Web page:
• Hypocrite: At one point Judith assumes Larry does not want to discuss their marital issues because the children are present, and indignantly shoots down his concern. Shortly afterward, she insists Larry move out of their house because she didn't want to "put the kids in the middle of [their marital problems]".
  • In Mysterious Ways: Invoked by Rabbi Natchner.
    Rabbi Nachtner: These questions that are bothering you, Larry - maybe they're like a toothache. We feel them for a while, then they go away.
    Larry: I don't want it to just go away! I want an answer!
    Rabbi Nachtner: Sure! We all want the answer! But Hashem doesn't owe us the answer, Larry. Hashem doesn't owe us anything. The obligation runs the other way.
    Larry: Why does he make us feel the questions if he's not gonna give us any answers?
    Rabbi Nachtner: He hasn't told me.
  • Insane Troll Logic: Clive's father insists that his son didn't try to bribe Larry, and any attempts to claim he did- which would include attempts to return the money- will result in a lawsuit for slander. He also warns Larry that, if he keeps the money but doesn't change Clive's grade, he'll be sued for theft. When Larry points out that those threats contradict each other, he's told to "accept the mystery".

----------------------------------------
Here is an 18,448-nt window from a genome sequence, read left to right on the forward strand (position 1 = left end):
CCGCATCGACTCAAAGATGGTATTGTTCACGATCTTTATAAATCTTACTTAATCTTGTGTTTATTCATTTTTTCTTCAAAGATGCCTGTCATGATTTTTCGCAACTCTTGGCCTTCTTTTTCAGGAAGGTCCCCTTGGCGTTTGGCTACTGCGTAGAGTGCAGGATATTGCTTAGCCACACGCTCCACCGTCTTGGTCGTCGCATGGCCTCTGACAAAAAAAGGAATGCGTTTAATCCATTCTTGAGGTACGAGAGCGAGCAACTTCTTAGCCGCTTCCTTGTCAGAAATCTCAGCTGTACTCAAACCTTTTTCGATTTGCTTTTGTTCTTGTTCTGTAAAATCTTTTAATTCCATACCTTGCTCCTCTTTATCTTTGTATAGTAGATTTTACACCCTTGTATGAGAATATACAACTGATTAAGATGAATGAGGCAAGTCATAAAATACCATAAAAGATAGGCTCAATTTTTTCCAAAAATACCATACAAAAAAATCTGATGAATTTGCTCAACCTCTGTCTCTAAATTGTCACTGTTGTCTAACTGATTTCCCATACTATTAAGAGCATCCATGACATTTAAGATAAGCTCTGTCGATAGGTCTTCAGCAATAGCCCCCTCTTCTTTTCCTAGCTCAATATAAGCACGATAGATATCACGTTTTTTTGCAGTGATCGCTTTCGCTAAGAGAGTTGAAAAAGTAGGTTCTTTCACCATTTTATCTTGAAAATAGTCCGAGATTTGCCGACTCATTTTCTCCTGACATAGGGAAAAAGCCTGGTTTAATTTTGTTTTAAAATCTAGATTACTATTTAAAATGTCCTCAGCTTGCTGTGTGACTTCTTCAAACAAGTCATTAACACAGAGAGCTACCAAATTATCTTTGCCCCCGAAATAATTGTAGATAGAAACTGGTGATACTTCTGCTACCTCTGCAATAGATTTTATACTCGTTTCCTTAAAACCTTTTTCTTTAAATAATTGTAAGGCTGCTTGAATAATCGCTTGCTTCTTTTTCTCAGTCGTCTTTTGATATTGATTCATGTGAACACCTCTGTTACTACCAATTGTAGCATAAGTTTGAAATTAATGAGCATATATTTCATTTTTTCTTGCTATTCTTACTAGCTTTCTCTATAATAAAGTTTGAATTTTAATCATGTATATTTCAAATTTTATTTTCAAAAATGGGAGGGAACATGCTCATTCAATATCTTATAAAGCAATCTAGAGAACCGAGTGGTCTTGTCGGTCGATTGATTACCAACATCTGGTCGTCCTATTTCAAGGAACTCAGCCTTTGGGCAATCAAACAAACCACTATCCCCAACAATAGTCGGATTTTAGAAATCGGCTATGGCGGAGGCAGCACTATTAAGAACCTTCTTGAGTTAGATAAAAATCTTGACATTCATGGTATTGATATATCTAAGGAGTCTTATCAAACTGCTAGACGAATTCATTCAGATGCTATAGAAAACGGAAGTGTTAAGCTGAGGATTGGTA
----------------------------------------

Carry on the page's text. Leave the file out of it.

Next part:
• Kafka Komedy: Larry is a well-meaning, nebbish guy put through hell for laughs.
  • Karma Houdini: Clive and his father get away with their scheme to force Larry to change Clive's grade, although Larry does give Clive the lowest possible passing grade
  • Laser-Guided Karma:
    • Sy is killed in a random car crash. Somewhat mitigated by Larry being strong-armed into footing the funeral bill.
    • Right after Larry accepts a bribe, his doctor calls him; it is strongly implied that Larry is very ill.
  • Leitmotif: "Somebody to Love" by Jefferson Airplane.
  • Morton's Fork: A student who has failed his exam leaves an envelope of money in Larry's office, as a bribe to get a passing grade. When Larry discusses the matter with the student's father, he realises that he has three equally unpleasant options that fit in well with the film's previously explained theme of Schrödinger's Cat:
    • If Larry tries to return the money, he'll be sued for slander.
    • If Larry keeps the money but doesn't change the grade, he'll be accused of theft.
    • If Larry changes the grade, he'll be guilty of academic misconduct.
  • Ms. Fanservice: Mrs. Samsky, sunbathing in the nude.
  • Mythology Gag: The North Dakota, a disreputable motel, may be a reference to the Coen Brothers' most critically acclaimed film, Fargo (1996).
  • Trailers Always Spoil: The trailer spoils that Larry never gets to meet the old rabbi.
  • No Ending: Larry accepts the Parks' bribe and is immediately called by his doctor to discuss some findings during an examination. Meanwhile, a tornado has touched down outside Danny's school. The film ends before we find out what happens to them next. Good luck determining what it means.
  • Not His Sled: If one reads this as a retelling of the Book of Job- Larry forsakes his piety and dies of cancer.
  • Only a Flesh Wound: The wife Dora at the beginning of the film takes this as a sign that the rabbi visiting them is actually a malevolent undead. But whether in response or from delayed reaction, he slowly begins to bleed...